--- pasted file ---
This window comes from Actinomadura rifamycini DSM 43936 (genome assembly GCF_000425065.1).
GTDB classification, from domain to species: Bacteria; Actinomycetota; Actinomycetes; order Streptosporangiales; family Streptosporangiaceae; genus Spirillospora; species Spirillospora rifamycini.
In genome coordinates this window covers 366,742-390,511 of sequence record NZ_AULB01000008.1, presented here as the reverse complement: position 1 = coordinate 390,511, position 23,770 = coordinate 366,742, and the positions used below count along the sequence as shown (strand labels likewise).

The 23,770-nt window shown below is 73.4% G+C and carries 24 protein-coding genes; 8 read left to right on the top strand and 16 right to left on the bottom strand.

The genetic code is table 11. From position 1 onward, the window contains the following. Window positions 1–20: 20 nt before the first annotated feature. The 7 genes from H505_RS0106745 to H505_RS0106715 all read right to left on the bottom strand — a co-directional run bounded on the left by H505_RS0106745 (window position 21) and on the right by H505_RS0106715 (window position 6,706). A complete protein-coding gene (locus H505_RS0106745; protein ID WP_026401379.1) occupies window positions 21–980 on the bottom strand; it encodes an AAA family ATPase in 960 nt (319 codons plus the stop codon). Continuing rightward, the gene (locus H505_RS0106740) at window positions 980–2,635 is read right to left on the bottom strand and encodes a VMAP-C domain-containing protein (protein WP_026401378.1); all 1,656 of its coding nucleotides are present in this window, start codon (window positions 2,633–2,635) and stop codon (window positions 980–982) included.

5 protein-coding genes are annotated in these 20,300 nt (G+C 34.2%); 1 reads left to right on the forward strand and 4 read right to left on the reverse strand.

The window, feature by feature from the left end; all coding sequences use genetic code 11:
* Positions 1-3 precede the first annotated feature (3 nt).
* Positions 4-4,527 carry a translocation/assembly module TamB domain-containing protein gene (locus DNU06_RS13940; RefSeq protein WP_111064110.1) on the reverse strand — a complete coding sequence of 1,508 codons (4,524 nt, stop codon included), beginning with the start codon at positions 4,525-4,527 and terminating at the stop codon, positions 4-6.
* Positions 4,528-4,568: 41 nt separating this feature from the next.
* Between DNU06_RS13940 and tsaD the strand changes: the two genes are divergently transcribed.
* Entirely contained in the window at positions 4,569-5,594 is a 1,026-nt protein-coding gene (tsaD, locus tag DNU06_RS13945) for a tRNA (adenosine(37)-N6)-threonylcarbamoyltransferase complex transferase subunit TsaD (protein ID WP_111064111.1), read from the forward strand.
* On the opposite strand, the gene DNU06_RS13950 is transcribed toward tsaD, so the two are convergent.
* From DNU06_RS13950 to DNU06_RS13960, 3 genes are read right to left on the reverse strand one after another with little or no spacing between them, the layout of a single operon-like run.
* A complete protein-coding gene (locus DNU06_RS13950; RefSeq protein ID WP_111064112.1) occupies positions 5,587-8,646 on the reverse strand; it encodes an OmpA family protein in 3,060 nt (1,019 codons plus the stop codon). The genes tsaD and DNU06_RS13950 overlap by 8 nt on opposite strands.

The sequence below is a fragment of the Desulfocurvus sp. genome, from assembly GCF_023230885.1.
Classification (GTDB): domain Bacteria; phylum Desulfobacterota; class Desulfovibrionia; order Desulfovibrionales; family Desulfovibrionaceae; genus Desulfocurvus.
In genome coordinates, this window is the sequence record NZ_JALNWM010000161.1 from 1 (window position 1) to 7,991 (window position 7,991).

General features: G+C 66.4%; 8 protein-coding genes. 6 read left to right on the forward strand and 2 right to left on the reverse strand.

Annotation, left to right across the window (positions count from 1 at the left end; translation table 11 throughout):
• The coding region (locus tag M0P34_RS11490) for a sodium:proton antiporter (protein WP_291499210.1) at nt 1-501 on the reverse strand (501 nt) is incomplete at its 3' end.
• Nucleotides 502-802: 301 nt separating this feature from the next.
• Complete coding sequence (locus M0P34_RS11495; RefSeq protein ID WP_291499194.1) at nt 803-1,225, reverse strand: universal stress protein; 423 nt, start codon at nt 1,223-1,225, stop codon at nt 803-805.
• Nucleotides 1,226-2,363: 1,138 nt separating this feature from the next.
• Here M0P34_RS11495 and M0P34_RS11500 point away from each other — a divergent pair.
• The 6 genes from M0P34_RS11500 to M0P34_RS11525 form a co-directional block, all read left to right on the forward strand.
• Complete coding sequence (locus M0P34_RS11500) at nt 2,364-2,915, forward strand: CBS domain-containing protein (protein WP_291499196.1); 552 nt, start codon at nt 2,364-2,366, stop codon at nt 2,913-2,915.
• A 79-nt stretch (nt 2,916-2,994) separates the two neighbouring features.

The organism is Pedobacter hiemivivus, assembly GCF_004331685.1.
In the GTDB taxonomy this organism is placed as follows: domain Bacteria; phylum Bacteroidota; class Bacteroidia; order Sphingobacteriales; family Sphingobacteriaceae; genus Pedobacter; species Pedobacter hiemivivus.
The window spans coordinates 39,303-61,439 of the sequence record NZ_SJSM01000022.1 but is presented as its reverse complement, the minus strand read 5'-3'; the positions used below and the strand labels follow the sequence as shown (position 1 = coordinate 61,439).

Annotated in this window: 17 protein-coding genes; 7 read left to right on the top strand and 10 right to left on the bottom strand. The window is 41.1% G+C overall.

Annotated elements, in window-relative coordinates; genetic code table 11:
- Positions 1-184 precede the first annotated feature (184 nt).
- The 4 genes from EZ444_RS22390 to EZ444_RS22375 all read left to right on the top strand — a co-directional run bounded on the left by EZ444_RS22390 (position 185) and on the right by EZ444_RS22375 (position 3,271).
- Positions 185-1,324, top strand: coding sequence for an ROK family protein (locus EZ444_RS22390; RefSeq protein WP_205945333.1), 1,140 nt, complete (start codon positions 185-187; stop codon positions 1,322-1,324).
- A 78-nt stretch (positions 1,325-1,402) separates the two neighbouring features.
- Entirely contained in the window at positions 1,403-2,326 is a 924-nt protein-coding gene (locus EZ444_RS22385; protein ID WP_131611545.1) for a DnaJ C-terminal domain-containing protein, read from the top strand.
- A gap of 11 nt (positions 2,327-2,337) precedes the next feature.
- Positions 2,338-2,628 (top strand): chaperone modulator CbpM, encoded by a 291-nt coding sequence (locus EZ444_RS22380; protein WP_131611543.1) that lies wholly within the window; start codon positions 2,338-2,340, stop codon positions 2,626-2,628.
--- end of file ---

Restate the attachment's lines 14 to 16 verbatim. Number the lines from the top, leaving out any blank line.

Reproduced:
* From DNU06_RS13950 to DNU06_RS13960, 3 genes are read right to left on the reverse strand one after another with little or no spacing between them, the layout of a single operon-like run.
* A complete protein-coding gene (locus DNU06_RS13950; RefSeq protein ID WP_111064112.1) occupies positions 5,587-8,646 on the reverse strand; it encodes an OmpA family protein in 3,060 nt (1,019 codons plus the stop codon). The genes tsaD and DNU06_RS13950 overlap by 8 nt on opposite strands.

The sequence below is a fragment of the Desulfocurvus sp. genome, from assembly GCF_023230885.1.